Governing bodies make decisions which are in the best interests of the children and young people. Keeping the decision making as close as possible to those that are affected by the decisions makes for sound and efficient leadership and governance. The current government’s commitment to the “Big Society” supports this and the school governance model fits into this concept neatly. Fulfilling the role of a school governor is, therefore, both a serious undertaking and enormously rewarding. Not only do governors bring their own knowledge and skills to the role, but, in learning how schools are run, they often develop their understanding of leadership. The majority of employers appreciate this and are supportive of their staff taking on the responsibility. In addition, contributing to the growth and development of a school and seeing tangible improvements in the attainment and well being of the children is a satisfying and important contribution to the local community.
The Role of the Governing Body
The governing body is responsible for the conduct of its school and must promote high standards of educational achievement at the school. It is the school’s accountable body and as such:
- provides a strategic view of the school by establishing a vision and setting the purposed and aims of the school within an agreed policy framework. It appoints and performance manages the head teacher, agreeing the school improvement strategy which includes setting statutory targets with supporting budgets and staffing structures;
- monitors and evaluates the work of the school by reviewing the performance of the head teacher, the effectiveness of the policy framework, progress towards targets and the effectiveness of the school improvement strategy;
- signs off the self evaluation process and responds to school improvement service and Ofsted reports as necessary. In addition it holds the head teacher to account for the performance of the school and ensures that parents are involved, consulted and informed as appropriate, with information to the community being made available as required.
In order to do this, governors need to gain knowledge of how their school operates through training, by attending meetings and by getting to know their school community, for example through a small number of visits to the school during the school day.
Governors need to work as a team, under the leadership of the Chair of the governing body. Most governing bodies require their governors to sign a code of practice.
Governing bodies are required to meet formally a minimum of three times a year. Meeting dates are usually set well in advance and meetings generally last between two and three hours. Governors are expected to be well prepared for these meetings and attendance is expected, with apologies only for good reasons.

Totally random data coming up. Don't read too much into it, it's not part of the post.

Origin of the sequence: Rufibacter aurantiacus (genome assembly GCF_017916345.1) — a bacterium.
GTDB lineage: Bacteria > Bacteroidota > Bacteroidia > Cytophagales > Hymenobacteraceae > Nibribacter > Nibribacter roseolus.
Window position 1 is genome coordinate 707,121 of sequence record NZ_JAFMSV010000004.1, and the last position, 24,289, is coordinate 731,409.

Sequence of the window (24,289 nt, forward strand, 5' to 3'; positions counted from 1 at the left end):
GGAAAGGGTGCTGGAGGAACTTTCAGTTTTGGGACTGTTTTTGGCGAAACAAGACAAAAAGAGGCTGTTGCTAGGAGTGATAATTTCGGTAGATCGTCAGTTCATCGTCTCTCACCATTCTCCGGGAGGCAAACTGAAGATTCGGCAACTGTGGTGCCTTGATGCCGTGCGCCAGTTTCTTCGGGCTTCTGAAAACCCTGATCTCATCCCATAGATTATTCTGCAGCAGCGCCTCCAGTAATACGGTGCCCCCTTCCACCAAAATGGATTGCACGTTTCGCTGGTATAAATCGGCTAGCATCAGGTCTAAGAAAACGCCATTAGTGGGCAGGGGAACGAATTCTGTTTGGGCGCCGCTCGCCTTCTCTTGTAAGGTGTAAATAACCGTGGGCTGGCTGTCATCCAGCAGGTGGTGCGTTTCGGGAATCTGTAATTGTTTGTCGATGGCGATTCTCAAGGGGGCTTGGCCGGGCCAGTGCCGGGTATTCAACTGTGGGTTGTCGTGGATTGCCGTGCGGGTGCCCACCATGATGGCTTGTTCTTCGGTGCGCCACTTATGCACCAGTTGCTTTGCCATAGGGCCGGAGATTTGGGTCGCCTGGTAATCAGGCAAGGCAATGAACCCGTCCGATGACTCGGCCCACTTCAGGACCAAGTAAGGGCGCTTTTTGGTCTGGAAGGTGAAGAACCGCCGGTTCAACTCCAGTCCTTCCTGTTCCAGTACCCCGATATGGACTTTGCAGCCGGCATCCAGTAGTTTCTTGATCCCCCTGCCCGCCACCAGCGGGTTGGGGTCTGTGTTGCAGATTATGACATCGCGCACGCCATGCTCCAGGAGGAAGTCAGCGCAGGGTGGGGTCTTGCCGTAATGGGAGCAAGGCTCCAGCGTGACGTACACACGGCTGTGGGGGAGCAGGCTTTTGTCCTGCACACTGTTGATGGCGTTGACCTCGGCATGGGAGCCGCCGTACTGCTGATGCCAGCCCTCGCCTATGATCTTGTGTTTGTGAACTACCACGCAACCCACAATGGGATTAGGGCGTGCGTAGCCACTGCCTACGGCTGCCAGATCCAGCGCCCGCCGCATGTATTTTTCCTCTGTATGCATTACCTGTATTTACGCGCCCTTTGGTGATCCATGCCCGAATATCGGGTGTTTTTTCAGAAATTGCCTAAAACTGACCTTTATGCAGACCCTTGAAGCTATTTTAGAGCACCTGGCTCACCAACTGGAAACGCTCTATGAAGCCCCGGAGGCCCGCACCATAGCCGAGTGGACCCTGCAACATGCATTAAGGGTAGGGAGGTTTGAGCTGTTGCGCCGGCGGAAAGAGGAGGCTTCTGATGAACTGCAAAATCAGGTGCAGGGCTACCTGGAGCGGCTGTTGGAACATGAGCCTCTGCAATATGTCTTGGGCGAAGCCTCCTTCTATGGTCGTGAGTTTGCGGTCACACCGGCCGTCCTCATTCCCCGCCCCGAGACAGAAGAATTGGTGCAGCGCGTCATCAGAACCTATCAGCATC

Many governing bodies meet more frequently than this and most also delegate work to committees and /or working parties and task groups which meet between the governing body meetings. Governors will be expected to play a full role in agreeing how their governing body works and then in supporting this. In addition some governors volunteer to fulfil specific roles, such as being the Special Educational Needs governor, or the Health and Safety governor, or the link governor for a particular year or subject.
Most governors arrange a couple of shorter visits to school and classrooms focusing on key priorities so that they can see how the school is addressing issues identified for development. In addition, informal visits to special events such as drama productions and sports day are generally encouraged.
Skills and Training
Governors do not need specific skills, but many of the tasks they are required to undertake can benefit from general business knowledge such as understanding management systems, budget planning and HR functions.
Local authorities are required to ensure that training for governors is available and most governing bodies buy into their local authority training packages (which may include online learning) to ensure that governors are properly inducted to their role and trained for specific tasks such as appointing the head teacher and then carrying out the head teacher’s performance review. In addition a number of other training opportunities are available through a range of providers including Teachers TV which broadcasts programmes specifically aimed at governors.
Many governing bodies also belong to a local independent governor association and join the national representative body, the National Governors’ Association. It is often through these channels that governors develop their knowledge of wider issues affecting schools.
Support for Governors
Each governing body must have a clerk who both advises and services the governing body.
All governing bodies should have a comprehensive expenses’ policy which covers out of pocket costs including those incurred caring to dependents. Loss of earnings is not covered, but employers are required to release employees in order for them to conduct their governor role. Release may, however, be unpaid.